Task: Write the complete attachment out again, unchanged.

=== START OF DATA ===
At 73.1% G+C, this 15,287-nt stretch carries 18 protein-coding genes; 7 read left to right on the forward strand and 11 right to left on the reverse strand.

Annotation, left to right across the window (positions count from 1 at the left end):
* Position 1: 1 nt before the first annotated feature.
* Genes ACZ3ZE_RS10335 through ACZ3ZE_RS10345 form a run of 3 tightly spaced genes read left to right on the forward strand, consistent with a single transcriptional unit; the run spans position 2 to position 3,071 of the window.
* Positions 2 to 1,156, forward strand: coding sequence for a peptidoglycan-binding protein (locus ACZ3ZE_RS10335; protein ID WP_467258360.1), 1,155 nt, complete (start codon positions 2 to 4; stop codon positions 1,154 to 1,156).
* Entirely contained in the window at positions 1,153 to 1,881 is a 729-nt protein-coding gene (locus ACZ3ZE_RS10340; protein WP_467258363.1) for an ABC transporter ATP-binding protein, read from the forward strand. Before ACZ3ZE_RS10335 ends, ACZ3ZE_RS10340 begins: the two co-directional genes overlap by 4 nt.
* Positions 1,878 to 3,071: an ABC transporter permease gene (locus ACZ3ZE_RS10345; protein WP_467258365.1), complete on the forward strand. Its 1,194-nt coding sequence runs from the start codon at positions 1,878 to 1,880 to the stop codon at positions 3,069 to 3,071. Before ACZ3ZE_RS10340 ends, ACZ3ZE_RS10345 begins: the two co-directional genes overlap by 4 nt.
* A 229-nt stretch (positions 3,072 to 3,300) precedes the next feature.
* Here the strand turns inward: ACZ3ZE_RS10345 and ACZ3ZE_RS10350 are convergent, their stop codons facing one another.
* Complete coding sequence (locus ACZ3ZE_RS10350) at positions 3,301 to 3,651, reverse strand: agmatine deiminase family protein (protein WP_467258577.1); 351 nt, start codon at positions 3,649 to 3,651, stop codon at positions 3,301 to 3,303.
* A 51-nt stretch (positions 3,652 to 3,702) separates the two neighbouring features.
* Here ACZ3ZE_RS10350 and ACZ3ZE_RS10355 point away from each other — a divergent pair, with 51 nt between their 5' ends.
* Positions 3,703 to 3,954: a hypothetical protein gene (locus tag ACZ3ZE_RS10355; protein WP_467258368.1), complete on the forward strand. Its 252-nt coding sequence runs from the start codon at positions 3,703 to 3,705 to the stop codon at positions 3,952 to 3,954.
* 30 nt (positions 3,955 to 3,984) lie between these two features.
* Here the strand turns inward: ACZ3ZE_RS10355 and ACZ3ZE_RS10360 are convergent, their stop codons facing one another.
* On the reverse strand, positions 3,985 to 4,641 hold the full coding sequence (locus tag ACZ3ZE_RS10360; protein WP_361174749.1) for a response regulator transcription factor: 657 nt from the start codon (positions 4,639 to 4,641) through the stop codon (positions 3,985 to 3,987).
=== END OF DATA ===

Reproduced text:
At 73.1% G+C, this 15,287-nt stretch carries 18 protein-coding genes; 7 read left to right on the forward strand and 11 right to left on the reverse strand.

Annotation, left to right across the window (positions count from 1 at the left end):
* Position 1: 1 nt before the first annotated feature.
* Genes ACZ3ZE_RS10335 through ACZ3ZE_RS10345 form a run of 3 tightly spaced genes read left to right on the forward strand, consistent with a single transcriptional unit; the run spans position 2 to position 3,071 of the window.
* Positions 2 to 1,156, forward strand: coding sequence for a peptidoglycan-binding protein (locus ACZ3ZE_RS10335; protein ID WP_467258360.1), 1,155 nt, complete (start codon positions 2 to 4; stop codon positions 1,154 to 1,156).
* Entirely contained in the window at positions 1,153 to 1,881 is a 729-nt protein-coding gene (locus ACZ3ZE_RS10340; protein WP_467258363.1) for an ABC transporter ATP-binding protein, read from the forward strand. Before ACZ3ZE_RS10335 ends, ACZ3ZE_RS10340 begins: the two co-directional genes overlap by 4 nt.
* Positions 1,878 to 3,071: an ABC transporter permease gene (locus ACZ3ZE_RS10345; protein WP_467258365.1), complete on the forward strand. Its 1,194-nt coding sequence runs from the start codon at positions 1,878 to 1,880 to the stop codon at positions 3,069 to 3,071. Before ACZ3ZE_RS10340 ends, ACZ3ZE_RS10345 begins: the two co-directional genes overlap by 4 nt.
* A 229-nt stretch (positions 3,072 to 3,300) precedes the next feature.
* Here the strand turns inward: ACZ3ZE_RS10345 and ACZ3ZE_RS10350 are convergent, their stop codons facing one another.
* Complete coding sequence (locus ACZ3ZE_RS10350) at positions 3,301 to 3,651, reverse strand: agmatine deiminase family protein (protein WP_467258577.1); 351 nt, start codon at positions 3,649 to 3,651, stop codon at positions 3,301 to 3,303.
* A 51-nt stretch (positions 3,652 to 3,702) separates the two neighbouring features.
* Here ACZ3ZE_RS10350 and ACZ3ZE_RS10355 point away from each other — a divergent pair, with 51 nt between their 5' ends.
* Positions 3,703 to 3,954: a hypothetical protein gene (locus tag ACZ3ZE_RS10355; protein WP_467258368.1), complete on the forward strand. Its 252-nt coding sequence runs from the start codon at positions 3,703 to 3,705 to the stop codon at positions 3,952 to 3,954.
* 30 nt (positions 3,955 to 3,984) lie between these two features.
* Here the strand turns inward: ACZ3ZE_RS10355 and ACZ3ZE_RS10360 are convergent, their stop codons facing one another.
* On the reverse strand, positions 3,985 to 4,641 hold the full coding sequence (locus tag ACZ3ZE_RS10360; protein WP_361174749.1) for a response regulator transcription factor: 657 nt from the start codon (positions 4,639 to 4,641) through the stop codon (positions 3,985 to 3,987).